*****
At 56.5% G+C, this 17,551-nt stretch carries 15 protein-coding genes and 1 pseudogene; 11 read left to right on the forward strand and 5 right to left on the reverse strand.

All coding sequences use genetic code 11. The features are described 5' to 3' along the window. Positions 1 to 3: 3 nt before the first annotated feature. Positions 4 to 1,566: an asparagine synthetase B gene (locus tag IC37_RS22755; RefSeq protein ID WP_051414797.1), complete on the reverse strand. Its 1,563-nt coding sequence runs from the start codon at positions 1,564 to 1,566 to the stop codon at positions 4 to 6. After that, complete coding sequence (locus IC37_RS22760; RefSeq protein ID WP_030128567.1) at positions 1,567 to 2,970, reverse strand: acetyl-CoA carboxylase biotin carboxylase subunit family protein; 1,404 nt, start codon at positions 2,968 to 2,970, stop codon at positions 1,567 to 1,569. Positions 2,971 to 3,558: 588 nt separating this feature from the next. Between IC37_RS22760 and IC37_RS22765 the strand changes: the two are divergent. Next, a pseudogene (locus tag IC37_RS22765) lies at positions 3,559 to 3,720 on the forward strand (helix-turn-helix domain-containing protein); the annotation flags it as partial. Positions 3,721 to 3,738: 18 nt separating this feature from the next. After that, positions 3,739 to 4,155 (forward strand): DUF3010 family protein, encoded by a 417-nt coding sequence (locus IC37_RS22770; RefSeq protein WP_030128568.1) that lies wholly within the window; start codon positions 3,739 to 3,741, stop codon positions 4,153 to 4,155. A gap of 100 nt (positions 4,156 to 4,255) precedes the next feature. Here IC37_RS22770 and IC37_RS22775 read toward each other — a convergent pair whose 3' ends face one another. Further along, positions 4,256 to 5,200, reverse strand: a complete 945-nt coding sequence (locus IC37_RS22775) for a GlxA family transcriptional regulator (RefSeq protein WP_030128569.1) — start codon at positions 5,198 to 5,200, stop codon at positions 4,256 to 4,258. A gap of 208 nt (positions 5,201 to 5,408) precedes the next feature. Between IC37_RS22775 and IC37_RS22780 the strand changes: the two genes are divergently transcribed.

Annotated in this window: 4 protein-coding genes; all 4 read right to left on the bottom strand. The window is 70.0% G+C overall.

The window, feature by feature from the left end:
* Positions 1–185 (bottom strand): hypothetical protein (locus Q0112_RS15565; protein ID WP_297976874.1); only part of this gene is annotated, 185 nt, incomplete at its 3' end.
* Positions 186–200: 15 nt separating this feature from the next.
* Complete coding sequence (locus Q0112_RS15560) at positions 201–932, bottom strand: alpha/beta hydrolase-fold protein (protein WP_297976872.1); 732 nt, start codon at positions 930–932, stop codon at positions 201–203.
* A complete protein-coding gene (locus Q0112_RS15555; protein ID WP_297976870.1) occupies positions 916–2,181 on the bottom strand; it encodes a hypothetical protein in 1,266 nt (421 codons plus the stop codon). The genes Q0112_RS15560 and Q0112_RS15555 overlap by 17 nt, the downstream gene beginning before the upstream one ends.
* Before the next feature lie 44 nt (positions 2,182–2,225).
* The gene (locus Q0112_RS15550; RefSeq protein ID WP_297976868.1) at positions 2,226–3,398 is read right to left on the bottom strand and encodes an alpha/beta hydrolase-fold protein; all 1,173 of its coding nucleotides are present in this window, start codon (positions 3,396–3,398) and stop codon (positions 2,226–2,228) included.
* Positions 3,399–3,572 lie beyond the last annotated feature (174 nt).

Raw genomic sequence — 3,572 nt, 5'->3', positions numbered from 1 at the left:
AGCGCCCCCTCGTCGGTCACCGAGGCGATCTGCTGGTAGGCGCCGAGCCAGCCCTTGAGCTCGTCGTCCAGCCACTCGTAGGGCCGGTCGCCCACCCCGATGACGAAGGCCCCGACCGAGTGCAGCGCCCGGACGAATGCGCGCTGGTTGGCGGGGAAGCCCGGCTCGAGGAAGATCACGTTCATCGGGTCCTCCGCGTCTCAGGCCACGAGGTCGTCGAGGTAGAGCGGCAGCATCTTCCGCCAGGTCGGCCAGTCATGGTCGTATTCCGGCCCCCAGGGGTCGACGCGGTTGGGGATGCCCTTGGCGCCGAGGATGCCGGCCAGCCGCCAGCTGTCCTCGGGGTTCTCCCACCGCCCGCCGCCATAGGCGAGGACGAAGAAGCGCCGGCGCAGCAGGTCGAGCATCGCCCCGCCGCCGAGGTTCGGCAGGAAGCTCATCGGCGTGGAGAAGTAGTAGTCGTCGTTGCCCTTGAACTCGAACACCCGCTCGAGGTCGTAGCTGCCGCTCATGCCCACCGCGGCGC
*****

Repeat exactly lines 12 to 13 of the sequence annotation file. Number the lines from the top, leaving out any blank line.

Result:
Raw genomic sequence — 3,572 nt, 5'->3', positions numbered from 1 at the left:
AGCGCCCCCTCGTCGGTCACCGAGGCGATCTGCTGGTAGGCGCCGAGCCAGCCCTTGAGCTCGTCGTCCAGCCACTCGTAGGGCCGGTCGCCCACCCCGATGACGAAGGCCCCGACCGAGTGCAGCGCCCGGACGAATGCGCGCTGGTTGGCGGGGAAGCCCGGCTCGAGGAAGATCACGTTCATCGGGTCCTCCGCGTCTCAGGCCACGAGGTCGTCGAGGTAGAGCGGCAGCATCTTCCGCCAGGTCGGCCAGTCATGGTCGTATTCCGGCCCCCAGGGGTCGACGCGGTTGGGGATGCCCTTGGCGCCGAGGATGCCGGCCAGCCGCCAGCTGTCCTCGGGGTTCTCCCACCGCCCGCCGCCATAGGCGAGGACGAAGAAGCGCCGGCGCAGCAGGTCGAGCATCGCCCCGCCGCCGAGGTTCGGCAGGAAGCTCATCGGCGTGGAGAAGTAGTAGTCGTCGTTGCCCTTGAACTCGAACACCCGCTCGAGGTCGTAGCTGCCGCTCATGCCCACCGCGGCGC